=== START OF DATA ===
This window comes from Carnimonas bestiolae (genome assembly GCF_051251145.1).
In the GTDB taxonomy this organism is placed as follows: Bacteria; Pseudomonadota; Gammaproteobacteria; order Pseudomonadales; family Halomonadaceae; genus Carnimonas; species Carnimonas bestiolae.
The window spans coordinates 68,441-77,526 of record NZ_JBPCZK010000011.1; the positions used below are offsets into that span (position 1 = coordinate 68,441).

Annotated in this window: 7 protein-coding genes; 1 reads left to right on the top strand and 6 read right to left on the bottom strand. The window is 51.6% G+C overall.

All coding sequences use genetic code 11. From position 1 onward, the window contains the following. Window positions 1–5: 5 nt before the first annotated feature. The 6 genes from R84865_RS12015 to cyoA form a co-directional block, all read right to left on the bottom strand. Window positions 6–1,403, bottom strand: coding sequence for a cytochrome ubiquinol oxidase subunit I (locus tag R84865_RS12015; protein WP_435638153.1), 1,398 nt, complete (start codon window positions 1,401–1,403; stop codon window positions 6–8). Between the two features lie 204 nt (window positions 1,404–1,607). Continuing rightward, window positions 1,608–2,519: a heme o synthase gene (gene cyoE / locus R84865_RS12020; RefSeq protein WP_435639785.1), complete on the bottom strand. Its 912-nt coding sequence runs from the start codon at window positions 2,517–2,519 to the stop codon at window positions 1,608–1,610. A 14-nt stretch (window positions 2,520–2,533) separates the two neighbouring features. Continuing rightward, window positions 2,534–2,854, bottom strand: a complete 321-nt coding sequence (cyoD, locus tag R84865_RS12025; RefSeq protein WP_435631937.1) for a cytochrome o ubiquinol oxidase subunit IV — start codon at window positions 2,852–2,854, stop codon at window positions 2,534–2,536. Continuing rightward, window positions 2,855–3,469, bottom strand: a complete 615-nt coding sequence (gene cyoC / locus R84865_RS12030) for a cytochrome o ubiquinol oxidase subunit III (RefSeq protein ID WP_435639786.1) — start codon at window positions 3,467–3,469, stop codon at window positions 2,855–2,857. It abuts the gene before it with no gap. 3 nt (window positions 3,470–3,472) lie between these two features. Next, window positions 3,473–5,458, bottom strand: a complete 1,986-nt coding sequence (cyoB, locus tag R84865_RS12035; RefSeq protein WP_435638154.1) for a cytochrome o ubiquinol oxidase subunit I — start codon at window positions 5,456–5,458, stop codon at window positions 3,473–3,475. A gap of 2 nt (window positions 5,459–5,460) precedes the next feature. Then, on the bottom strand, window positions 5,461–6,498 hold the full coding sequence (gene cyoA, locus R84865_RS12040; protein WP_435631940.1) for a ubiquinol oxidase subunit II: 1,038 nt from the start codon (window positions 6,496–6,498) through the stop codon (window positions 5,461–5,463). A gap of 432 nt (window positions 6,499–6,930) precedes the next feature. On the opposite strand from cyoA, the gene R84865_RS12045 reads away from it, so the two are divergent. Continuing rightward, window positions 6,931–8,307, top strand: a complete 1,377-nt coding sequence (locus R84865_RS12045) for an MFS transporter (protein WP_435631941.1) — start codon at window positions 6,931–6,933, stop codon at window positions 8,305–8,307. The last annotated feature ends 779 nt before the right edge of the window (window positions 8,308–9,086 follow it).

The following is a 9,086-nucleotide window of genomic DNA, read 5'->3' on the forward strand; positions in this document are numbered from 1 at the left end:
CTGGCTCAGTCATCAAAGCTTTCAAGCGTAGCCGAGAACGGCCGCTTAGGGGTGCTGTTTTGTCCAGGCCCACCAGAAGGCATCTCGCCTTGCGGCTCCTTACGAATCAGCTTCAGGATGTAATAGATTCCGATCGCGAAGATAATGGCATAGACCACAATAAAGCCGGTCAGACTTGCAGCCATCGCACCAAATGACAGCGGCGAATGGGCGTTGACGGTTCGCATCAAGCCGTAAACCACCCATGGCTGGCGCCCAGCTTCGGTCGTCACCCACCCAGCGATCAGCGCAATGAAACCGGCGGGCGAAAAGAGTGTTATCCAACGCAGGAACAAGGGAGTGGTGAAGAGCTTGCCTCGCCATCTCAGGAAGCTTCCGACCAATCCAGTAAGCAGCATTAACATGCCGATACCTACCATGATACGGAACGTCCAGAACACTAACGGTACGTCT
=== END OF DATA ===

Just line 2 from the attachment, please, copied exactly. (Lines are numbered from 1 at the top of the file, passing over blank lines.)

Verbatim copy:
In the GTDB taxonomy this organism is placed as follows: Bacteria; Pseudomonadota; Gammaproteobacteria; order Pseudomonadales; family Halomonadaceae; genus Carnimonas; species Carnimonas bestiolae.